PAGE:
World War II veteran counting down days to 100th birthday

By MIKE CROWLEY | The Meadville Tribune, Pa. | Published: June 6, 2020

HAYFIELD TOWNSHIP (Tribune News Service) — World War II veteran Walter Leonhart – everybody calls him Wally, he says – hasn't been this excited about a birthday in quite some time.

"Seventeen days," he said on Friday. "I'm on a countdown."

Leonhart's daughter, Rebecca Trobee, was well aware of the countdown clock.

"He's got it down to how many days," she said. "Pretty soon he'll have the hours in there."

Leonhart is counting down the days until June 22, when he hits the century mark. His birthday comes one month after he and his wife, Virginia "Ginny" Leonhart, celebrated their 77th wedding anniversary and about a month before Ginny marks a significant milestone of her own – she turns 95 in July.

"He doesn't look like he's 100," daughter Rebecca said. "He's pretty spry for his age.

"And he's pretty proud of it," she added.

When her parents venture out for a meal – "Mom likes to eat out," Trobee said, "and after 77 years, I don't blame her" – Wally will often quiz the servers, asking them how old they think he is.

"They never guess," Trobee said.

They also likely couldn't guess where he was 76 years ago today, 13 months after he and Ginny were married during a brief furlough before Wally was shipped overseas, first to Africa and from there to Italy, where he took part in the Allied forces' Italian Campaign. Over the course of three and a half years as part of the 194th Field Artillery, Leonhart traveled from Naples to Rome and then north through Italy to France and Germany by the time World War II ended.

Leonhart wasn't sure exactly what he was doing on June 6, 1944, when 156,000 Allied troops stormed the beaches of Normandy, France, in the D-Day assault.

"We were glad, anyhow," Leonhart said of the news of the beginning of the Allies' invasion of western Europe. While the day is best remembered for what was happening in France, it was also a significant moment for fighting in Italy. Just a day earlier, nearly six months of fighting in the Battle of Anzio, in which Leonhart participated, had ended following the Allies' capture of Rome.

"That was bad," Leonhart said of the battle, before downplaying the hardships he faced. "It wasn't like the infantry. Those poor fellows really had it bad."

Even so, Leonhart spent much of his time knee deep in mud, he said, and had several "real close calls."

On one of the infrequent occasions when he was able to catch a ride back to where the quartermaster was stationed for a shower, he returned to his unit to find that German artillery shells had destroyed his tent.

"I was glad I wasn't there," he said.

On another, after sheltering in a foxhole during shelling from the Germans, he again returned to find his pup tent had been riddled by shrapnel.

Later, he said, he saw the Vatican, the Leaning Tower of Pisa and other sights, but his wartime experience "was rough."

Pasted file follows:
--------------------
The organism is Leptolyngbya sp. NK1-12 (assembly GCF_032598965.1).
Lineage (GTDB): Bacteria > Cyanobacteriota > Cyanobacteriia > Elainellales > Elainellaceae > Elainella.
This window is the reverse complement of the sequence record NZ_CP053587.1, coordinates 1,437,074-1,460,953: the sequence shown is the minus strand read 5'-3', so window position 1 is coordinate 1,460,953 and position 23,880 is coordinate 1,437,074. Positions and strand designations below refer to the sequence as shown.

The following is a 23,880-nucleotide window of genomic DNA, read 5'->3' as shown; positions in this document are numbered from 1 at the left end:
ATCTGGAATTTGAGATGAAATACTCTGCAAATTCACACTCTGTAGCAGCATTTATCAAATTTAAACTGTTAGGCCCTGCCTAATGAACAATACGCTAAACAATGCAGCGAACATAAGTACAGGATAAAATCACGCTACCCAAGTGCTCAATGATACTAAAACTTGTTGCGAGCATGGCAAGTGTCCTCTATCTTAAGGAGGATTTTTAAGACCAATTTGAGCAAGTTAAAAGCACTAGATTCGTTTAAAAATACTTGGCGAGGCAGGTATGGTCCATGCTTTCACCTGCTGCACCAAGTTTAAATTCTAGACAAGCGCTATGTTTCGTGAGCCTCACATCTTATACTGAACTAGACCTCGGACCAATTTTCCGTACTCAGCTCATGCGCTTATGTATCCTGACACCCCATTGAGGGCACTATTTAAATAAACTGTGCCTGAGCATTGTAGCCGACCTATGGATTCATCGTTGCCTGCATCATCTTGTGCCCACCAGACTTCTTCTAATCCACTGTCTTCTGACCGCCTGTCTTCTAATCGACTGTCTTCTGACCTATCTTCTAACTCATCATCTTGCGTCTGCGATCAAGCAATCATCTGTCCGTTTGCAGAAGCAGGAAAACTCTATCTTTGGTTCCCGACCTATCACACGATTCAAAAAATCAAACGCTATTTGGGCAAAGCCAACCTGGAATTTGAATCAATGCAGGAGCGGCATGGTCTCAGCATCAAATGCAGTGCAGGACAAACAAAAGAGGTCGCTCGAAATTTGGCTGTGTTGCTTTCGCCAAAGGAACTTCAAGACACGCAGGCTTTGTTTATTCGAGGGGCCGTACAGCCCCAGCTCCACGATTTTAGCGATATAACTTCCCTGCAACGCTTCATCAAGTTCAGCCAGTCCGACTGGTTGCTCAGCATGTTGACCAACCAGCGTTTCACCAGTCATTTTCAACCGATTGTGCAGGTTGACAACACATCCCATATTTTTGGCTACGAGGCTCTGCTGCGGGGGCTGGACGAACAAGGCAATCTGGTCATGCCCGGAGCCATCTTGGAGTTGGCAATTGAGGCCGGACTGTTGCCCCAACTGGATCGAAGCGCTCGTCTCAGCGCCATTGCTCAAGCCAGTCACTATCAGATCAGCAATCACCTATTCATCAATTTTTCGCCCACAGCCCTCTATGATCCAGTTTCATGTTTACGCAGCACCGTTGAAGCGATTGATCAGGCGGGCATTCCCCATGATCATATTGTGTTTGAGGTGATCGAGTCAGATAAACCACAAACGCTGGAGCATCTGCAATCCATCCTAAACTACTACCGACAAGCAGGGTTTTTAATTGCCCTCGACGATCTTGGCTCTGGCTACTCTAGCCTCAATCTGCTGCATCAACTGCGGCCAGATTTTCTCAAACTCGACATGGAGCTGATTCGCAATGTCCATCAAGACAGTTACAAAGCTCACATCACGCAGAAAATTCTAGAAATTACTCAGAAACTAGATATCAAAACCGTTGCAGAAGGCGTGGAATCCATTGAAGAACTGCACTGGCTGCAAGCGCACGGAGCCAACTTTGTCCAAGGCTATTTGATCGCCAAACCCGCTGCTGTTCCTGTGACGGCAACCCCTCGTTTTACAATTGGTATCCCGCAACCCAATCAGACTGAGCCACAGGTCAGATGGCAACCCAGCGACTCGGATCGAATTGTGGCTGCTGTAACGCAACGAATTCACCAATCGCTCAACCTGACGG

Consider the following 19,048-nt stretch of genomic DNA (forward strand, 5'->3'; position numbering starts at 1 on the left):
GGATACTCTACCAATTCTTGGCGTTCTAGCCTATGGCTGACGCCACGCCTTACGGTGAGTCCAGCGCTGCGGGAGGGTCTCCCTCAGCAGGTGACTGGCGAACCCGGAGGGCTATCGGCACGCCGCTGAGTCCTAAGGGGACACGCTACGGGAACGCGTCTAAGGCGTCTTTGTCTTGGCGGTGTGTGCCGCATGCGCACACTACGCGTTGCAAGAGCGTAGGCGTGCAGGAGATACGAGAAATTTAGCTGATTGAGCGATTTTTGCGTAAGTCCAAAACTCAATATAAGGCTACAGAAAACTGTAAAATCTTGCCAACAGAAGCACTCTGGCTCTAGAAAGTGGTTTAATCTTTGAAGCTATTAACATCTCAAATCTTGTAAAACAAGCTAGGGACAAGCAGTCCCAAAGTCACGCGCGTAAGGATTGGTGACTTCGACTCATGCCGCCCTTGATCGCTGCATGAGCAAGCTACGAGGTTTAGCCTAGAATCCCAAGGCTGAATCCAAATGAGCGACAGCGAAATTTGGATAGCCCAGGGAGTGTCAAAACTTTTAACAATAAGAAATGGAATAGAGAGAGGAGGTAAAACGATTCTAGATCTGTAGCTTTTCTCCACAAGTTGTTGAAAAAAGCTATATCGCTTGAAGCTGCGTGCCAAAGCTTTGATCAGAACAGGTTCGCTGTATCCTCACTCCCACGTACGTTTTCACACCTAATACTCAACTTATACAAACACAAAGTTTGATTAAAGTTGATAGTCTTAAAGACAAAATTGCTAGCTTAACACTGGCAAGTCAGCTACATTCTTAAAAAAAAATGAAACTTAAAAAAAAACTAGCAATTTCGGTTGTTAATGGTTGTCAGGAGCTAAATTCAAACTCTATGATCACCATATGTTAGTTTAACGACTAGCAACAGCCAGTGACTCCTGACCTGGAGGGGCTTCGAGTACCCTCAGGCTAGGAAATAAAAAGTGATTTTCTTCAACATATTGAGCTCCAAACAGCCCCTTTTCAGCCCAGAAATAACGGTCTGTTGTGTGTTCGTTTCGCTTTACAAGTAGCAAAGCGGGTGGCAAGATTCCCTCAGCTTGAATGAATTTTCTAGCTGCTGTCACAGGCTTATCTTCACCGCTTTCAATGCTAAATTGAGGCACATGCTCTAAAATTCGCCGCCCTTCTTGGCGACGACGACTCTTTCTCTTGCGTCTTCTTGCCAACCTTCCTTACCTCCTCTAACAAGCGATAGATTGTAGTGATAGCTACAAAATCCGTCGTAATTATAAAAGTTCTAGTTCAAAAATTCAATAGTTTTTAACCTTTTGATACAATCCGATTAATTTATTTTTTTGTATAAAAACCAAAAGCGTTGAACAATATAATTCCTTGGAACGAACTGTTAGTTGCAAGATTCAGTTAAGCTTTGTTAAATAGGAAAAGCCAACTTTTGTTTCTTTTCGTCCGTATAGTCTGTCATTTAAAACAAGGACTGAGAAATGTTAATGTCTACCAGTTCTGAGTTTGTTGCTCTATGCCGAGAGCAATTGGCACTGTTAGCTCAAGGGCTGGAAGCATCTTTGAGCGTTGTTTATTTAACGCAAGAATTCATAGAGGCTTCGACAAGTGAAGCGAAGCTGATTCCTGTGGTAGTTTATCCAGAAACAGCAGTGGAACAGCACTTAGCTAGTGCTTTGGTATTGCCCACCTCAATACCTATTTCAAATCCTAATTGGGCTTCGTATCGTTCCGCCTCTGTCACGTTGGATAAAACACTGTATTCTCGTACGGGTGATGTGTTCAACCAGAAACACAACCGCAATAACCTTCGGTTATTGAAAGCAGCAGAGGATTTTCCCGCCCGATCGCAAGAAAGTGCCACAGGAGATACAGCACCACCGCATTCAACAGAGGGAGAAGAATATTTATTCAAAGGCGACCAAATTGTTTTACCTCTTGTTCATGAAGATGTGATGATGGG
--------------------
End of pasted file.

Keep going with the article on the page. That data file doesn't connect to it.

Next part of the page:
"I saw a lot of stuff," he said. "Put it this way: I saw a lot and I wouldn't want to do it again."

The war wasn't a topic that Trobee heard much about from her father when she was a child.

"He doesn't talk too much about it," she said. "If something about the war comes on TV, he'll say, 'I was there.'"

These days, according to Trobee, Leonhart is more likely to be asked about the secret to a long and happy marriage.

"They've always said the secret to that was don't ever go to bed mad," Trobee said.

As for a long life, Leonhart said, "Just good living and everything else, I guess."

A happy marriage was a big part of it, he added – all the more reason he hopes to have Ginny back soon from the rehabilitation center where she's receiving therapy for recent back pain.

"We get along pretty good," he said.

For now, Leonhart said, he has their cat Booboo to keep him company at their Saegertown-area home and help from Trobee and her brother Nevin Leonhart and many friends and neighbors.

He stays busy and watches a few favorite TV shows. "Hogan's Heroes" is one of them, Trobee said, and he's a regular viewer of "Days of Our Lives."

He doesn't have big plans for his birthday despite the countdown.

"Not with all this virus going on," he explained. "I tell you, this is something. I don't know what it's going to do to this country."

With Trobee doing much of their shopping, he and Ginny haven't been eating out recently. Like so many others, they've been staying at home during the COVID-19 pandemic. Leonhart has been keeping up with the news and watching reports of demonstrations and violence following the killing of George Floyd by police in Minneapolis, Minnesota.

"That was uncalled for," he said. "I don't care whether he's black or white or what."

Leonhart was just as happy to talk about memories as current events. And people remember him well, Trobee said, particularly as the owner of the Spudnut Shop, a doughnut franchise for years located on North Street.

"Kids used to come in to get a doughnut and then go to school," Leonhart said. "We did a pretty good business."

As he nears 100, Leonhart said he faces some of the health issues that come with longevity: arthritic shoulders and chronic obstructive pulmonary disease, despite never having smoked, among other things.

His mobility isn't what it once was, but Leonhart envisions a chance to revisit one of the memories that stands out when he looks back at his first century.

"My wife and I met on roller skates," he said, recalling their visits to a roller rink near Ginny's home in Albion in the early 1940s. "She has her skates and I have mine yet.

"I told Ginny, 'When I die I want my skates to go with me so I can use them up above,'" Leonhart continued. "She said, 'Mine too.'"


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